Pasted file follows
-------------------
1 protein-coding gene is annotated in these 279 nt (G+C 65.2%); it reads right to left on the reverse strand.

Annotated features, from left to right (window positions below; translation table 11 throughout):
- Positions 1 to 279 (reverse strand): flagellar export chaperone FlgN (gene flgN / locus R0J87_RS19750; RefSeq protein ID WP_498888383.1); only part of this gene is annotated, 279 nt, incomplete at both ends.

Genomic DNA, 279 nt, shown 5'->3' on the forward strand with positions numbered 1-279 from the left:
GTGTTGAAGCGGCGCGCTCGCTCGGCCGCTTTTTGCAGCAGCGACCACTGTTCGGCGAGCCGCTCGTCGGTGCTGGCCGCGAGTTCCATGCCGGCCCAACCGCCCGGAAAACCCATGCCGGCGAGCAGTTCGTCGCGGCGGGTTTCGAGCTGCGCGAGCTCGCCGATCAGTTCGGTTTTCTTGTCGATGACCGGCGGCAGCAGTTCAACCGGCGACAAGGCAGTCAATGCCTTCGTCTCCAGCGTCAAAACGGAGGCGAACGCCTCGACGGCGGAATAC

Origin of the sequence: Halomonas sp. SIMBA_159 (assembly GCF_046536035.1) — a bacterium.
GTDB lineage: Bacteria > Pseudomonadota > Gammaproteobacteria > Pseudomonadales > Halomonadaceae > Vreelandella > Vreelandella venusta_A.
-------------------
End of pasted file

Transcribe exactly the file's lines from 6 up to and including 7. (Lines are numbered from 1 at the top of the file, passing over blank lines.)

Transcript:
Origin of the sequence: Halomonas sp. SIMBA_159 (assembly GCF_046536035.1) — a bacterium.
GTDB lineage: Bacteria > Pseudomonadota > Gammaproteobacteria > Pseudomonadales > Halomonadaceae > Vreelandella > Vreelandella venusta_A.